Monday, April 30, 2012

Screenplay Review - The Last Drop

Today's Black List screenplay explores two people falling in love, with one huge problem standing in the way.

Genre: Romantic Dramedy (is that a genre?)
Premise: An alcoholic falls in love with a woman who doesn’t drink. As their relationship intensifies, he must work harder and harder to keep his secret from her.
About: Finished in the middle of last year’s Black List.
Writer: Brandon and Phillip Murphy
Details: Sep 29, 2010 – 111 pages (This is an early draft of the script. The situations, characters, and plot may change significantly by the time the film is released. This is not a definitive statement about the project, but rather an analysis of this unique draft as it pertains to the craft of screenwriting).

One of the stranger things about last year’s Black List was that there was not one but TWO scripts about alcoholics. But that’s not the freakiest part. They were both placed RIGHT NEXT TO EACH OTHER on the list. Dew-dew-dew-dew Dew-dew-dew-dew (Twilight Zone score). Is that not bizarre or WHAT??

Okay, it’s not that bizarre at all but just go with it. It’s hard coming up with new angles for every review. Alcoholic cloning cousin scripts felt fresh when I thought of it.

So The Last Drop’s principle cast member is a guy named Clay, a good-looking dude in his 30s. Quite charming. Funny. Can have you laughing for 5 straight hours on the phone if need be. Not only that, but he’s fearless. He can walk up to any woman in a bar and have an 80% conversion rate. But that’s part of the problem. Clay spends nearly every free moment of his life IN bars.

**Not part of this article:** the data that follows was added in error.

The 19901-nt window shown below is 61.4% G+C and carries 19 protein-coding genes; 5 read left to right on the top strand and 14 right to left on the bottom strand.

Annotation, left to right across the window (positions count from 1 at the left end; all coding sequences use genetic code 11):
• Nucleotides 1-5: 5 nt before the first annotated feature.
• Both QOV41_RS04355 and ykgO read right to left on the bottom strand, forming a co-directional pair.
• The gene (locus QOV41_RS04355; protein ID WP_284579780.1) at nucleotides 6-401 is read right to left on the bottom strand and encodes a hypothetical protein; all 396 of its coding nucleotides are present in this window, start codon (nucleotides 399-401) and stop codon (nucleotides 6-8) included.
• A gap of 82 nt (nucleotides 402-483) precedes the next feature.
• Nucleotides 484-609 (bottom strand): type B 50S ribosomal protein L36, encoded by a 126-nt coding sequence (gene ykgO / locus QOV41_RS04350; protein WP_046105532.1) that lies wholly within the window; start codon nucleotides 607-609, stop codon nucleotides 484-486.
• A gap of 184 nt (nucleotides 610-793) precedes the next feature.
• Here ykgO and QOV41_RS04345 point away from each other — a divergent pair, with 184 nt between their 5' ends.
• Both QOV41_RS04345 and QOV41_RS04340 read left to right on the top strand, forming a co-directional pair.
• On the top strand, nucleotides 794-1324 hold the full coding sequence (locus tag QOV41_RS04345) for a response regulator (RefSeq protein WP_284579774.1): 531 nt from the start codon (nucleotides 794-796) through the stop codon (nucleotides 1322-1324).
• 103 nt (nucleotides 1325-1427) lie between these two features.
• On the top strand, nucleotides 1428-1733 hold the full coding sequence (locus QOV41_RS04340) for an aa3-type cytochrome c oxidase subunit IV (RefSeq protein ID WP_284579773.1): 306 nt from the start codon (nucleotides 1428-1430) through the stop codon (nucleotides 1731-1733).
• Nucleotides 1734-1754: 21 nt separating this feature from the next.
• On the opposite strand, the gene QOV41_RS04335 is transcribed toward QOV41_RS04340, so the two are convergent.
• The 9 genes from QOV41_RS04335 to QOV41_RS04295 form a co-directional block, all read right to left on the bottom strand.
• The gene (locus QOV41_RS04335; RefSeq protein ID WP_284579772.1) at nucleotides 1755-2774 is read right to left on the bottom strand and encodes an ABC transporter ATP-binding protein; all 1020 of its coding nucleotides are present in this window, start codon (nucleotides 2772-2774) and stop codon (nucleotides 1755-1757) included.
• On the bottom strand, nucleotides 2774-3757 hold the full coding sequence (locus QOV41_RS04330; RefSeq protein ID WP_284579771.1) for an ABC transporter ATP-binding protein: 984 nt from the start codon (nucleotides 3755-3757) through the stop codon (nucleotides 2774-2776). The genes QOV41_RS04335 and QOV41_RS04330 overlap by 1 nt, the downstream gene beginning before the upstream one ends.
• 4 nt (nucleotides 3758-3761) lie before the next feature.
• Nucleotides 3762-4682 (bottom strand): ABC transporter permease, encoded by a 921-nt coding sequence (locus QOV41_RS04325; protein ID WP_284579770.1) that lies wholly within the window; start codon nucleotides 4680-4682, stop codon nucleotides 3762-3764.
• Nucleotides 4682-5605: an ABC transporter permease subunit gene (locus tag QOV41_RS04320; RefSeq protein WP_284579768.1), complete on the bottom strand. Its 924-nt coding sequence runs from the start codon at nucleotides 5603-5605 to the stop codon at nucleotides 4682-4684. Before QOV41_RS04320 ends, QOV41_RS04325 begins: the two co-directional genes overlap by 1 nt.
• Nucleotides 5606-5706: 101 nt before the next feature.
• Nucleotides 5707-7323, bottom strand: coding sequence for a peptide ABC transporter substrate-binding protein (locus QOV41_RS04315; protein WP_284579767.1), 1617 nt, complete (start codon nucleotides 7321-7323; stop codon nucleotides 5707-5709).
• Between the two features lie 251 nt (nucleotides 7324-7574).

In fact, he works at The New Yorker, one of the most prestigious magazines in the country, and rarely shows up for work. The thing is, he’s such an awesome writer that they let him slide. In fact, they kind of know he’s an alcoholic. But as long as he delivers the goods, they don’t care.

So one day, while casually slurping down a drink that’s probably straight alcohol, he notices a beautiful woman sitting alone at a table. This is the kind of girl that makes a boy forget about all the other girls out there. There’s something behind those eyes that he has to know everything about.

So he downs his drink and approaches this girl we’ll come to know as Holly. Just by the way they’re looking at each other, we know they’ve already fallen. They may not have said it yet, but we know. When love grabs hold of you, it beams off of every skin cell on your body.

Before Clay can reach the second act of his play though, Holly’s lunch date shows up – her father. Talk about the mother of all cockblocks! Luckily, Holly slips him her card before he goes. He’s got her number. SWEEEEET!